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China needs 8,700 new airplanes over next 20 years

China needs 8,700 new airplanes over next 20 years

The Boeing Co forecasts that China's airlines will require 8,700 new airplanes by 2040 to meet its expanding commercial air travel demand. That is 100 more planes than its previous prediction last year.

 

The new airplanes have a market value of $1.47 trillion. China's commercial fleet is expected to double by 2040, and wide-body demand is anticipated to be 20 percent of global deliveries. It is a need for nearly 6,500 new single-aisle airplanes over the next 20 years, while China's widebody fleet, including passenger and cargo models, will require 1,850 new planes.

 

The outlook, part of the company's most recent long-term forecast of demand for commercial airplanes and services, also said China needs nearly $1.8 trillion worth of commercial services for its aircraft fleet over the 20-year period. The country's civil aviation industry will require more than 400,000 new aviation personnel by 2040, including pilots, technicians and cabin crew.

 

Boeing said the company committed to investing in people who will power the future of aviation, such as training nearly 100,000 Chinese aviation professionals and employing more than 2,500 Boeing employees.

 

Across its businesses, training practices, supply chain and other activities, Boeing's presence and partnerships in China contribute more than $1.5 billion annually to the economy. The data and statement by Boeing make China a bright spot in the aviation market amid coronavirus lockdowns worldwide.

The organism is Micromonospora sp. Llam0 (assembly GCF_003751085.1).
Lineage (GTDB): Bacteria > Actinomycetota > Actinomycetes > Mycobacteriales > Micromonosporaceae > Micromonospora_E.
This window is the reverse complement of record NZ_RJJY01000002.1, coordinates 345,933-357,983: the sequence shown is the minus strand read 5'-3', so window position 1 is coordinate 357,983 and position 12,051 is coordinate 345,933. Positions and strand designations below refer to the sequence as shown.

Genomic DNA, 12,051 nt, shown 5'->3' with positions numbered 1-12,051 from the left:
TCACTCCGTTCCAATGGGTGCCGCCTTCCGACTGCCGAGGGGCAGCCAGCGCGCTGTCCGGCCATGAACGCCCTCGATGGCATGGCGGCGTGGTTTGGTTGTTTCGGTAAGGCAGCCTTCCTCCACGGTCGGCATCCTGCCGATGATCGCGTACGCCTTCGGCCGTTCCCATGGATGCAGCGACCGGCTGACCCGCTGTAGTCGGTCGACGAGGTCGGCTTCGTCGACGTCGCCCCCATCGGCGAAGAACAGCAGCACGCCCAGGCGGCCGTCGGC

"The rapid recovery of Chinese domestic traffic during the pandemic speaks to the market's underlying strength and resilience," said Richard Wynne, managing director, China Marketing, Boeing Commercial Airplanes.

 

"In addition, there are promising opportunities to significantly expand international long-haul routes and air-freight capacity. Longer term, there is the potential for low-cost carrier growth to further build on single-aisle demand," he said.

 

China's economic fundamentals provide the foundation for healthy air traffic increases, including a middle-income demographic that will double by 2040, according to the forecast. By 2030, China's domestic passenger market will exceed intra-European traffic; by 2040, China's domestic traffic is expected to also exceed air travel within North America.

 

Boeing has a long-standing partnership with China that spans nearly 50 years and said it will continue investing in that important market. But the continued political tensions between the US and China may restrict Boeing's fully access to the Chinese market. Boeing has not announced any orders from a Chinese airline since November 2017. Earlier, Boeing has been forced to cut back Dreamliner production due to trade tensions.

 

Before the two fatal crashes of two Boeing 737 MAX aircraft, Boeing aimed to raise production to 57 aircraft per month. As deliveries were halted after the second crash with the MAX, Boeing reduced production and eventually had to halt production in January 2020; it did not resume until May 2020. Boeing's 737 MAX airliner is poised to return to Chinese skies for the first time in 2 1/2 years, but China hasn't indicated when the ban will be reversed.

 

Boeing CEO Dave Calhoun warned that a prolonged trade deadlock between the United States and China threatens the comeback of its 737 MAX and, ultimately, the company's long-standing role as an industrial champion.

 

"We need the two governments to want to restore some of the trade. And I think it's in both parties' interests to want to do that. I have confidence that will happen; I do know that if it goes on for too long, [Boeing] pays a price," Calhoun told CNN in June.

 

Source: China Daily

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